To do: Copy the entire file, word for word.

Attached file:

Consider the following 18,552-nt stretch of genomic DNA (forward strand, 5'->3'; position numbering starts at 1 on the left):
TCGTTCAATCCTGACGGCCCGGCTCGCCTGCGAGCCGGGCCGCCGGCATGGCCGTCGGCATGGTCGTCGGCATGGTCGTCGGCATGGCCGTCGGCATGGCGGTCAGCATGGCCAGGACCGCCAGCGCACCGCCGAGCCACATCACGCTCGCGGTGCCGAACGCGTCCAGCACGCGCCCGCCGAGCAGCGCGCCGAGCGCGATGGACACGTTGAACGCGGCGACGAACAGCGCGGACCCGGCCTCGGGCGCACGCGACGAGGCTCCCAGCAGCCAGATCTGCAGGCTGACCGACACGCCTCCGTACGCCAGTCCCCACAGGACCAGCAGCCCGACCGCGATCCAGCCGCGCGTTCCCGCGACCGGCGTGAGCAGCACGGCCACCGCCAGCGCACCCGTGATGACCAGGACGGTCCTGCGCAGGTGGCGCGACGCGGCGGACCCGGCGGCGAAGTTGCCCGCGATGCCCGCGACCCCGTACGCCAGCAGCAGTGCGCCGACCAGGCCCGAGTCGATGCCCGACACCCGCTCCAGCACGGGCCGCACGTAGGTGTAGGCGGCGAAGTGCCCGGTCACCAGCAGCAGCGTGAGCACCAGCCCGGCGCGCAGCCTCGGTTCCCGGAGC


Consider the following 18,552-nt stretch of genomic DNA (forward strand, 5'->3'; position numbering starts at 1 on the left):
TCGTTCAATCCTGACGGCCCGGCTCGCCTGCGAGCCGGGCCGCCGGCATGGCCGTCGGCATGGTCGTCGGCATGGTCGTCGGCATGGCCGTCGGCATGGCGGTCAGCATGGCCAGGACCGCCAGCGCACCGCCGAGCCACATCACGCTCGCGGTGCCGAACGCGTCCAGCACGCGCCCGCCGAGCAGCGCGCCGAGCGCGATGGACACGTTGAACGCGGCGACGAACAGCGCGGACCCGGCCTCGGGCGCACGCGACGAGGCTCCCAGCAGCCAGATCTGCAGGCTGACCGACACGCCTCCGTACGCCAGTCCCCACAGGACCAGCAGCCCGACCGCGATCCAGCCGCGCGTTCCCGCGACCGGCGTGAGCAGCACGGCCACCGCCAGCGCACCCGTGATGACCAGGACGGTCCTGCGCAGGTGGCGCGACGCGGCGGACCCGGCGGCGAAGTTGCCCGCGATGCCCGCGACCCCGTACGCCAGCAGCAGTGCGCCGACCAGGCCCGAGTCGATGCCCGACACCCGCTCCAGCACGGGCCGCACGTAGGTGTAGGCGGCGAAGTGCCCGGTCACCAGCAGCAGCGTGAGCACCAGCCCGGCGCGCAGCCTCGGTTCCCGGAGC